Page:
HELENA — A state team is working to help local authorities deal with their needs in responding to the new coronavirus outbreak.
Leaders have activated the State Emergency Coordination Center, located just outside Helena in the Montana Disaster and Emergency Services office at Fort Harrison.
Inside the center, staff members from a variety of state agencies are hard at work, connecting with local agencies and with federal authorities.
“We’re coordinating information, resources, requests for technical assistance, trying to answer questions at the state level – and we also want to know what the locals are doing, too,” said Jake Ganieany, the center’s manager.
Around the center, monitors show updated information on which counties have opened emergency operations centers, where restaurants and bars have been closed and which public events have been canceled.
Since Saturday, about 45 people have been working in the center, on 12-hour shifts. That is about twice the number of personnel normally on hand.
Ganieany said they are in contact with county authorities dozens of times per day. They are working with the Montana Department of Public Health and Human Services to ensure that counties receive the personal protective equipment and other supplies they need.
They are also sharing information on things like connecting affected businesses with federal assistance. “A lot of what the locals are asking for is information,” Ganieany said.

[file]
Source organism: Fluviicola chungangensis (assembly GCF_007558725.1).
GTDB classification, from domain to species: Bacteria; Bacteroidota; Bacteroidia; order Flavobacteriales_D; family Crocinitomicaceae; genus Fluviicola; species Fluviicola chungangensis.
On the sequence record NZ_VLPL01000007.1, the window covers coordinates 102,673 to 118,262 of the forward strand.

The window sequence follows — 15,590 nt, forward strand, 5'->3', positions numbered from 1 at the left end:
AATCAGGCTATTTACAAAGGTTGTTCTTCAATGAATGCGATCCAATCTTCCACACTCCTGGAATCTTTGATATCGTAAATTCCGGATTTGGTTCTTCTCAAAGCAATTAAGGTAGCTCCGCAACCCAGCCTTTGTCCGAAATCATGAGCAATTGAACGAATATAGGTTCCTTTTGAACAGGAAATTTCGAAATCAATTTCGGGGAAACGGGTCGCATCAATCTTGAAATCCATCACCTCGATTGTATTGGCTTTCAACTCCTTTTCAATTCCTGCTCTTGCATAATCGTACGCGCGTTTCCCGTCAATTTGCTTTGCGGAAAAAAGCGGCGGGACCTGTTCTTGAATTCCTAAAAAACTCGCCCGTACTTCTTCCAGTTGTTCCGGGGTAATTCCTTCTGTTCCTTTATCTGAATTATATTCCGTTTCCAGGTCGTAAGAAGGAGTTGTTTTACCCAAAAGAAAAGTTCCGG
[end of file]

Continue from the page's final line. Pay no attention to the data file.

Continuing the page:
The center also includes a “Joint Information Center,” where public information officers from various state agencies are gathering updated information to be shared online and on social media. You can follow their updates at covid19.mt.gov and on Facebook , Twitter and Instagram .
The State Emergency Coordination Center is regularly activated to deal with threats like wildfires and flooding. Montana DES administrator Delila Bruno said it was last brought online in 2014, during the response to Ebola.
“That was a lot of preparedness activities, and while there was a lot of unique concerns that came along with Ebola, this is definitely something that’s a little more widespread, touching more communities,” she said.
The center has five levels of readiness, with Level 5 the least serious and Level 1 the most. They are currently operating at Level 2, but leaders said they are ready to expand their operations as needed.
“Everyone here is problem solving,” said Ganieany. “We are here to solve problems and help the people of Montana.”
Leaders say that if the risk of spreading the virus grows in the coming weeks, they have looked at the possibility of shifting the coordination center to working remotely.